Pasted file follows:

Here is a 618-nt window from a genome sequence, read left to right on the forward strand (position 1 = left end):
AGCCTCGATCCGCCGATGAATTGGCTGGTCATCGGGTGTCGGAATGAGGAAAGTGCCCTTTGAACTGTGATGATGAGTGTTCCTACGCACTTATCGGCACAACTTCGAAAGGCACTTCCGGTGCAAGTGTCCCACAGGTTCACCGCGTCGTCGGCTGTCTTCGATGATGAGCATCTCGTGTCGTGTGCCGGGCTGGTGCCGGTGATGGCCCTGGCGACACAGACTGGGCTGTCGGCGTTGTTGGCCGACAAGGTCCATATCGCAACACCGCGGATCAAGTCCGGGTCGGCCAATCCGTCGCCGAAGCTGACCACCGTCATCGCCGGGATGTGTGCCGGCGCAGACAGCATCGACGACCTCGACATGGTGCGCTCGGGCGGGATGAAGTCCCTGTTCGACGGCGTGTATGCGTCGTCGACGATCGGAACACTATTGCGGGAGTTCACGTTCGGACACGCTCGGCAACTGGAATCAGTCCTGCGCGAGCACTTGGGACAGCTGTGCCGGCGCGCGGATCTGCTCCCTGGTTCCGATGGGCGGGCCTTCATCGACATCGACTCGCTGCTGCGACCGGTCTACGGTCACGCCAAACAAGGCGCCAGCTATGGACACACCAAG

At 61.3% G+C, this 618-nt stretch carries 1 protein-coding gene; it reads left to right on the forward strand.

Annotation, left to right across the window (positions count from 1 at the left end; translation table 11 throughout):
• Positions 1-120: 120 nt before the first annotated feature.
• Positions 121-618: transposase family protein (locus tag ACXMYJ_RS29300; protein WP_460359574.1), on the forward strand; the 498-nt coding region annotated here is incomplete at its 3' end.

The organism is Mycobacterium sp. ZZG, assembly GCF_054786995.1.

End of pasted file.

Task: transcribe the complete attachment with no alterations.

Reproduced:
Here is a 618-nt window from a genome sequence, read left to right on the forward strand (position 1 = left end):
AGCCTCGATCCGCCGATGAATTGGCTGGTCATCGGGTGTCGGAATGAGGAAAGTGCCCTTTGAACTGTGATGATGAGTGTTCCTACGCACTTATCGGCACAACTTCGAAAGGCACTTCCGGTGCAAGTGTCCCACAGGTTCACCGCGTCGTCGGCTGTCTTCGATGATGAGCATCTCGTGTCGTGTGCCGGGCTGGTGCCGGTGATGGCCCTGGCGACACAGACTGGGCTGTCGGCGTTGTTGGCCGACAAGGTCCATATCGCAACACCGCGGATCAAGTCCGGGTCGGCCAATCCGTCGCCGAAGCTGACCACCGTCATCGCCGGGATGTGTGCCGGCGCAGACAGCATCGACGACCTCGACATGGTGCGCTCGGGCGGGATGAAGTCCCTGTTCGACGGCGTGTATGCGTCGTCGACGATCGGAACACTATTGCGGGAGTTCACGTTCGGACACGCTCGGCAACTGGAATCAGTCCTGCGCGAGCACTTGGGACAGCTGTGCCGGCGCGCGGATCTGCTCCCTGGTTCCGATGGGCGGGCCTTCATCGACATCGACTCGCTGCTGCGACCGGTCTACGGTCACGCCAAACAAGGCGCCAGCTATGGACACACCAAG

At 61.3% G+C, this 618-nt stretch carries 1 protein-coding gene; it reads left to right on the forward strand.

Annotation, left to right across the window (positions count from 1 at the left end; translation table 11 throughout):
• Positions 1-120: 120 nt before the first annotated feature.
• Positions 121-618: transposase family protein (locus tag ACXMYJ_RS29300; protein WP_460359574.1), on the forward strand; the 498-nt coding region annotated here is incomplete at its 3' end.

The organism is Mycobacterium sp. ZZG, assembly GCF_054786995.1.